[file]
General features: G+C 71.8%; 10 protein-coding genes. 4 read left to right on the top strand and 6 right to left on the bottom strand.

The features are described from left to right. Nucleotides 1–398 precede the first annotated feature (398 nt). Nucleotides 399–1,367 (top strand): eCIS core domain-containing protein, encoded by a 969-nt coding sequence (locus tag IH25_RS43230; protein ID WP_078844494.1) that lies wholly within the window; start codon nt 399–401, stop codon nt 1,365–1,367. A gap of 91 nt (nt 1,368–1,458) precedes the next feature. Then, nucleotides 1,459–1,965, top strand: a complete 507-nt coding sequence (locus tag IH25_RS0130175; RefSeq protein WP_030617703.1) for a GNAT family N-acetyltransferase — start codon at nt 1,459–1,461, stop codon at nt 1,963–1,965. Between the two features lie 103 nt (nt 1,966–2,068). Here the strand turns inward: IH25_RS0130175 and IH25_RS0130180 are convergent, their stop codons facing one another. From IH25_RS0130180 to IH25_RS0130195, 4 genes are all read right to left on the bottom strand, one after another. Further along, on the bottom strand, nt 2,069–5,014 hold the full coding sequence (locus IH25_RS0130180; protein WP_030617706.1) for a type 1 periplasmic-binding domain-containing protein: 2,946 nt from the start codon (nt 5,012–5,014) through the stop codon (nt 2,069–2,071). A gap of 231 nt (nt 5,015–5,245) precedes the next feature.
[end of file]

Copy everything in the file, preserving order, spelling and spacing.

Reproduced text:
General features: G+C 71.8%; 10 protein-coding genes. 4 read left to right on the top strand and 6 right to left on the bottom strand.

The features are described from left to right. Nucleotides 1–398 precede the first annotated feature (398 nt). Nucleotides 399–1,367 (top strand): eCIS core domain-containing protein, encoded by a 969-nt coding sequence (locus tag IH25_RS43230; protein ID WP_078844494.1) that lies wholly within the window; start codon nt 399–401, stop codon nt 1,365–1,367. A gap of 91 nt (nt 1,368–1,458) precedes the next feature. Then, nucleotides 1,459–1,965, top strand: a complete 507-nt coding sequence (locus tag IH25_RS0130175; RefSeq protein WP_030617703.1) for a GNAT family N-acetyltransferase — start codon at nt 1,459–1,461, stop codon at nt 1,963–1,965. Between the two features lie 103 nt (nt 1,966–2,068). Here the strand turns inward: IH25_RS0130175 and IH25_RS0130180 are convergent, their stop codons facing one another. From IH25_RS0130180 to IH25_RS0130195, 4 genes are all read right to left on the bottom strand, one after another. Further along, on the bottom strand, nt 2,069–5,014 hold the full coding sequence (locus IH25_RS0130180; protein WP_030617706.1) for a type 1 periplasmic-binding domain-containing protein: 2,946 nt from the start codon (nt 5,012–5,014) through the stop codon (nt 2,069–2,071). A gap of 231 nt (nt 5,015–5,245) precedes the next feature.